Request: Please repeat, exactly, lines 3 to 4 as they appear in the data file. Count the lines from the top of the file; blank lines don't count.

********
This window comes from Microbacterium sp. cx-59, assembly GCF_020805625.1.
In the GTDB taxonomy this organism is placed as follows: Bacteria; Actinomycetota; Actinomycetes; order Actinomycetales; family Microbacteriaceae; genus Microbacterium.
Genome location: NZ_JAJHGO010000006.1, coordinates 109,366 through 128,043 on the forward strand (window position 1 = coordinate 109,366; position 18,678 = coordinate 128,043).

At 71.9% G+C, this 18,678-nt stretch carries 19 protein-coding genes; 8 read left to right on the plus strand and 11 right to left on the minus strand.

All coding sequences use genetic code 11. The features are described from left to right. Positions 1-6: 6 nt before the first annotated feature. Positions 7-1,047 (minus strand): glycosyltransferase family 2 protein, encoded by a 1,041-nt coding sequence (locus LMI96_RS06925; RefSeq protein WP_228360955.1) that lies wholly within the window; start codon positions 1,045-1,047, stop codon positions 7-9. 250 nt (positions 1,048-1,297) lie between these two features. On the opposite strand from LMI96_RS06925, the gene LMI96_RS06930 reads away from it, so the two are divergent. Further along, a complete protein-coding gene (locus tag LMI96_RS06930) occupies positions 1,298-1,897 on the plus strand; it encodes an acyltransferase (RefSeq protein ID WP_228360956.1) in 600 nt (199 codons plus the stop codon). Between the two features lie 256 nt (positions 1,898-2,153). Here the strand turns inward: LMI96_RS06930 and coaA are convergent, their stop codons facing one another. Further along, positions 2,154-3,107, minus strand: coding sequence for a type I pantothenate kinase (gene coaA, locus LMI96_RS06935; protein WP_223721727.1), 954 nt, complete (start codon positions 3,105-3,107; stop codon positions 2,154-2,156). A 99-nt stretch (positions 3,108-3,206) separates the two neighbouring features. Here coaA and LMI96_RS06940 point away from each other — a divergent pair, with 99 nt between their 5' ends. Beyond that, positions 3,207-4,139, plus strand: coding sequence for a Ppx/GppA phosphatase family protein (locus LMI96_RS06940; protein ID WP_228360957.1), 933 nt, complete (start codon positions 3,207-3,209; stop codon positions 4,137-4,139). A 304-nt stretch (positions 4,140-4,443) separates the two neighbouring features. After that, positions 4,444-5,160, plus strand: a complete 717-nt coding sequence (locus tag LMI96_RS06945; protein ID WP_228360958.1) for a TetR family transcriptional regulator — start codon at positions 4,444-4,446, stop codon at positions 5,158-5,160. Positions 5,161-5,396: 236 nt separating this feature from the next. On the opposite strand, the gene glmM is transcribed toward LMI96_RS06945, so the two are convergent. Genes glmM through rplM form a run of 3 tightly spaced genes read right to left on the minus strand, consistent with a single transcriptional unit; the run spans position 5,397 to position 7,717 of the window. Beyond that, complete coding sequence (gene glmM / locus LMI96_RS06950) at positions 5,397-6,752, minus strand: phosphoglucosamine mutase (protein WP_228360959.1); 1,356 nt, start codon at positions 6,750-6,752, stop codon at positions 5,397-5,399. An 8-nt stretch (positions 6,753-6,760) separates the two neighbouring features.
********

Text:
Genome location: NZ_JAJHGO010000006.1, coordinates 109,366 through 128,043 on the forward strand (window position 1 = coordinate 109,366; position 18,678 = coordinate 128,043).

At 71.9% G+C, this 18,678-nt stretch carries 19 protein-coding genes; 8 read left to right on the plus strand and 11 right to left on the minus strand.